Colleen Thompson has risen to a new level of complexity in this amazing novel. Talented wordsmith that she is, Ms. Thompson has touched depths of characterization a lesser writer might fear with two strong, passionate people searching not only for necessary answers to a well-plotted mystery, but also for their own personal answers, perhaps the more painful of the two.
Dana Vanover's life has been a little rocky of late. Her small animal vet clinic is operating at a loss because of the time she had to take off for surgery. Oh, and speaking of the whole hysterectomy-at-thirty-one thing, she has not even had a chance to return all the wedding presents for which she was left responsible when her cowardly ex-fiancé dumped her by text message three months before.
She definitely is not going to get sucked into another of her big sister Angie's dramas.
But the niece Dana has never known because Angie placed the child for adoption at birth needs a bone marrow transplant as a last hope to beat the cancer slowly leaching the child's life away. So once again, Dana is off on a rescue mission chasing her dysfunctional, druggie sister, and this time to the very end of civilization, a miserable community called Devil's Claw, Texas.
Jay Eversole is back home, following in the footsteps of his uncle and his grandfather before him as sheriff of Rimrock County. That he has come back after being relieved of his law enforcement duties in Dallas because of PTSD - flashbacks to the nightmares he survived in Iraq - doesn't bother the small town folks who have known him all his life.
Now green-eyed Dana Vanover, as attractive as she is big in the trouble department, is stirring it up faster than he can take care of it. Within the first thirty minutes he knows her, she nearly passes out from the unrelenting temperature, then manages to get herself bit by a five-foot rattlesnake.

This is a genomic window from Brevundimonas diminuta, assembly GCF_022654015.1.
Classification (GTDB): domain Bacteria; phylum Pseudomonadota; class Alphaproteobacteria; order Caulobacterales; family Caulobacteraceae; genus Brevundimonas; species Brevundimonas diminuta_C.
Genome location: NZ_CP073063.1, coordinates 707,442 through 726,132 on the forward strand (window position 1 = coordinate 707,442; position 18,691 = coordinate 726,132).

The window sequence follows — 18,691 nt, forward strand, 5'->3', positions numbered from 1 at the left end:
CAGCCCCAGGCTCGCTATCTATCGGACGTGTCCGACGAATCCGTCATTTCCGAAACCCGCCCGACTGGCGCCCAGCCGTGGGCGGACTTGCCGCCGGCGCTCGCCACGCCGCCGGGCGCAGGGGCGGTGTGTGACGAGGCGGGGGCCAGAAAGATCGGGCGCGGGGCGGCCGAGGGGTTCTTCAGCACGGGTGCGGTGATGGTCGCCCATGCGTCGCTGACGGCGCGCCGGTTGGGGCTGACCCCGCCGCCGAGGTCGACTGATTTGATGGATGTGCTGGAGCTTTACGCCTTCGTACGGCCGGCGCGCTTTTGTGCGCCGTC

The shimmering heat of the surrounding area houses more scorpions and centipedes than it does humans. No one has seen Angie in two months, but a stubborn Dana believes her sister is still in the area. The only item sacred to Angie's sanity is the loom the artist uses to create her tapestries. Dana knows her sister wouldn't have abandoned it here had she moved on.
The desert doesn't have anything on the steamy heat Dana and Jay generate as their attraction grows. Add the intrigue of small town politics, a questionable salt dome project and new clues unfolding in the mystery surrounding Angie's disappearance that lead to life-threatening danger, and you've got an amazing romantic suspense.
This thriller will keep you entranced until its very last secret is unveiled. This is Ms. Thompson's best ever.
15 of 17 people found the following review helpful
Colleen Thompson is an author waiting to "happen". Oh, she has been out there, is well respected as a growing talent. She has a solid backlist of amazing tales; only, she just has that presence of an author ready to have that break out novel. The Salt Maiden is that book. Her skill and flow of the prose marks her as a master wordsmith. She weaves an intricate plot into this eerie, sinister tale that kept me spellbound. This simply is Colleen Thompson at her very best.